Thursday, September 8, 2011

The future of criticism.

Each day we get up, we decide what to wear, where to get our morning coffee, we decide how to walk to work, which way to drive, what bus to take. We decide what work to do first, what emails to answer, who to call back. We decide what to eat for lunch. Healthy or the burger? We wonder, should I work out? We make plans later with friends, where should we go, what should we eat, what time. Then we do some more work, make some more decisions, write some more emails. Our lives are full of choice. We have become a society used to having things exactly the way we want. And so, because we want this choice we are forced to constantly making decisions, from the small ones to the biggies.

We have so many places to get an opinion to inform our choices and I'm curious, who do you listen to? Who do you take the time to read? Is it the New York Times, is it a blog, is it a friend on Facebook or Twitter? How do you keep up with the hundreds of places you can look for a review or an opinion? I know I need help navigating my daily decisions, but how do we filter and choose?

Last night I attended the Riggio Forum at The New School. The series is curated by Greil Marcus and last night he was in conversation with A. O. Scott, the chief film critic for the New York Times. Scott is working on a book about criticism as a vocation. He spent most of the hour talking about the crisis in todays print culture and whether our society still has a need for professional criticism. I think it's pretty clear that we're all wondering what our newspaper of the future is going to look like. At least I am, but I hadn't given the topic much thought until hearing his dialogue. Today, as the conversation simmers in my head, it's potential impact is larger than I want to admit.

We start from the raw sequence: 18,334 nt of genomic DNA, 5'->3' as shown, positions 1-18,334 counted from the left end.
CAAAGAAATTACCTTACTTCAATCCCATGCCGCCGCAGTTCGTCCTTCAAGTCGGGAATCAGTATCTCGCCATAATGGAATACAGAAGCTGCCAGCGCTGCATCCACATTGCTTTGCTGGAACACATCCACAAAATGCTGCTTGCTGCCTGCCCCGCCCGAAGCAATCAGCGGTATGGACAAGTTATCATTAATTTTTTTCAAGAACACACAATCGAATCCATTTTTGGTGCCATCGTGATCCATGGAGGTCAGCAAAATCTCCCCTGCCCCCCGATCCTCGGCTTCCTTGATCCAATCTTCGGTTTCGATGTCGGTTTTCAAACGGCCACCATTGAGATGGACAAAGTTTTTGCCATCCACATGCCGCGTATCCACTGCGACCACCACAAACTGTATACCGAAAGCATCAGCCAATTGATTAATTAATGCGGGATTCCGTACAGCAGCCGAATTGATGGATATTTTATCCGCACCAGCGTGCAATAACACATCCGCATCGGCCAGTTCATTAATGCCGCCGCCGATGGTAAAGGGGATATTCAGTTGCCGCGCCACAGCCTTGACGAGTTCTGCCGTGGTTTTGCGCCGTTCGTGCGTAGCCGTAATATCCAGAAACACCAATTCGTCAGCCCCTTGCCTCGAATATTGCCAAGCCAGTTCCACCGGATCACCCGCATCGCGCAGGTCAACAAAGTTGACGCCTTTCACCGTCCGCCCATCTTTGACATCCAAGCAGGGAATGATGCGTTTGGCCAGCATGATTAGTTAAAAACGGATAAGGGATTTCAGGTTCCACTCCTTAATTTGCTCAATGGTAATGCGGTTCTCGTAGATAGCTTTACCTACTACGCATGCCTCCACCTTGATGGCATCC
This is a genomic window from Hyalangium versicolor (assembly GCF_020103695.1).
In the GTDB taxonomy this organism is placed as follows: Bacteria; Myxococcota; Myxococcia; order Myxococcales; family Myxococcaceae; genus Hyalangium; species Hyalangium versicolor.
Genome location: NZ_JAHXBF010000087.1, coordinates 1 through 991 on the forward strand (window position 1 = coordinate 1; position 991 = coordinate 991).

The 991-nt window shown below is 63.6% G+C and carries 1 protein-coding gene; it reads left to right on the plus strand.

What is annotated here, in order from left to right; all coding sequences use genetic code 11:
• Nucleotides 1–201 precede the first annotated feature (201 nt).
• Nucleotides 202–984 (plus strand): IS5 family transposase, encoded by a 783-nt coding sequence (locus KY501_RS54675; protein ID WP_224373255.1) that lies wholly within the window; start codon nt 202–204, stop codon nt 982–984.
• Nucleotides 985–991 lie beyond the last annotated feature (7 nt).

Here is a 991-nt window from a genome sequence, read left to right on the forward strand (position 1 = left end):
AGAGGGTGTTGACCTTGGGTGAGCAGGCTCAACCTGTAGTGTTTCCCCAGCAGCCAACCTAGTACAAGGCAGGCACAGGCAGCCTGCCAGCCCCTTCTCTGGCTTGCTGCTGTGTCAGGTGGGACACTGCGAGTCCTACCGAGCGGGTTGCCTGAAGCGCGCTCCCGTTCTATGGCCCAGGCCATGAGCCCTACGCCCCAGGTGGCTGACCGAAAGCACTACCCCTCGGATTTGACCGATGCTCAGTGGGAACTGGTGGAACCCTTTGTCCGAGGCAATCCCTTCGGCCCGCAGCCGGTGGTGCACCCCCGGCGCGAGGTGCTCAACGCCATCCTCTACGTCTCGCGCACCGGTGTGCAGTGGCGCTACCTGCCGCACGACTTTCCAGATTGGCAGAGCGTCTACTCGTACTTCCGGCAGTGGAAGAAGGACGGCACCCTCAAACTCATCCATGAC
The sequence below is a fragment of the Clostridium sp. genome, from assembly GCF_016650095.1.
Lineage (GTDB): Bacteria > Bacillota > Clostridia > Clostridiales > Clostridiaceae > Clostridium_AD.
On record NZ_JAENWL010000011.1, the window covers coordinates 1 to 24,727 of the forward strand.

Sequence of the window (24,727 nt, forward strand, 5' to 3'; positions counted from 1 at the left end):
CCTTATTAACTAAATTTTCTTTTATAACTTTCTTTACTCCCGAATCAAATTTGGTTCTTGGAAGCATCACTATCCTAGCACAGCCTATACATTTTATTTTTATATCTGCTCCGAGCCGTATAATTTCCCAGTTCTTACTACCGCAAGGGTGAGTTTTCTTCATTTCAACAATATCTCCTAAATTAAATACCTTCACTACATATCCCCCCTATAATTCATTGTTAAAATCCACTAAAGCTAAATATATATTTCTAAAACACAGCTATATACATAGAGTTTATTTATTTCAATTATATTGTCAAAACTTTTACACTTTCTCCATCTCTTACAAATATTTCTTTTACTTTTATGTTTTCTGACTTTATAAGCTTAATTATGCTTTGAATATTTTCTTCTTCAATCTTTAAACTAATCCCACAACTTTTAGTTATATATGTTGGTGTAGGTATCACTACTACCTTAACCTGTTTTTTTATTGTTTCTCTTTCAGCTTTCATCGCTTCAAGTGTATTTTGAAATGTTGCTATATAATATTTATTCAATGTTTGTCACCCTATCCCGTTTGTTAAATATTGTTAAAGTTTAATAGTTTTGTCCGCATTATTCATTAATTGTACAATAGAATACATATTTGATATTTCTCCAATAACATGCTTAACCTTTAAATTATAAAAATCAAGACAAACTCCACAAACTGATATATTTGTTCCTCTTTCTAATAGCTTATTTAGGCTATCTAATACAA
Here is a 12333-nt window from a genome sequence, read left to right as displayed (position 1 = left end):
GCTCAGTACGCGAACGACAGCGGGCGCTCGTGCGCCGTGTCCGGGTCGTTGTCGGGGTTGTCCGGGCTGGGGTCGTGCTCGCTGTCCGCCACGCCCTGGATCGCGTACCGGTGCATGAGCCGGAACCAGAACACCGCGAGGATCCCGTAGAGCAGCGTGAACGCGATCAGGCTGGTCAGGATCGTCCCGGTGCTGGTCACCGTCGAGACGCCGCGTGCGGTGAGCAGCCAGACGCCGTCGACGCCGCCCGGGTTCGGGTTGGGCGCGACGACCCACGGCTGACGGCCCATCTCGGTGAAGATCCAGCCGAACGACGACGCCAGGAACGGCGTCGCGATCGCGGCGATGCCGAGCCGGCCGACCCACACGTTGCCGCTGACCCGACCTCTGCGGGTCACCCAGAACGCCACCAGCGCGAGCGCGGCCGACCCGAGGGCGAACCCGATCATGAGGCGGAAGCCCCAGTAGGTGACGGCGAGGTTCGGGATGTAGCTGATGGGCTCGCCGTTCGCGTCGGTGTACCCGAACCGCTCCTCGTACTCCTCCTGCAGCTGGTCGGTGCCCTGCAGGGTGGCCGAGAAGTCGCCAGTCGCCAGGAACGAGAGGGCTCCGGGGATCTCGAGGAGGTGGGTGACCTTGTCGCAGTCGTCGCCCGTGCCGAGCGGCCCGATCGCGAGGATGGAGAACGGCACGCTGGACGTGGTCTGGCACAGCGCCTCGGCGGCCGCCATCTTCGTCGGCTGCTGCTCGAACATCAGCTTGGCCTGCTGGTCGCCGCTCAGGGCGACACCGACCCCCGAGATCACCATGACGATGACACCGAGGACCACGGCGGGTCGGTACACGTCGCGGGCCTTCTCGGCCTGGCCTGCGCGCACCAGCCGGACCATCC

A few weeks ago I read an essay in the Sunday Times about decision fatigue. Bear with me because I think they're connected. We have so many hundreds of decisions to make every day, and as the day goes by our minds quickly lose their ability to make well considered choices and we start taking short cuts. Knowing this, wouldn't we want some help? These critics, opinion makers with big and small names, help us make decisions. Even if it's just to help us pick a movie. Have you looked at how many possible films we could see? There's going to an actual theatre, there's Netflix, Hulu, Cable, On Demand, and so on and so on, we've gotten to a place where almost everything is available to us at any time, how could we possibly be able to know it all.

The night ended in part on a conversation about A. O. Scott hypothetically reviewing The Smurfs movie. And let's say he didn't like it, but I did. And, whose opinion was more important. Well, that's what's so great about our new non-print print culture. Online we can have that dialogue and we can spar about the validity of the movie. There's a place for all of us. I hope when we get to that nebulous future we've figured out a way to reward well written blogs as well as supporting local papers enough so they can thrive. I'd love to see them all succeed.

I'm not sure how hard he's working on his new book, but for a man that does professional criticism for a living I'm sure it's taking up a lot of headspace if not necessarily word count.

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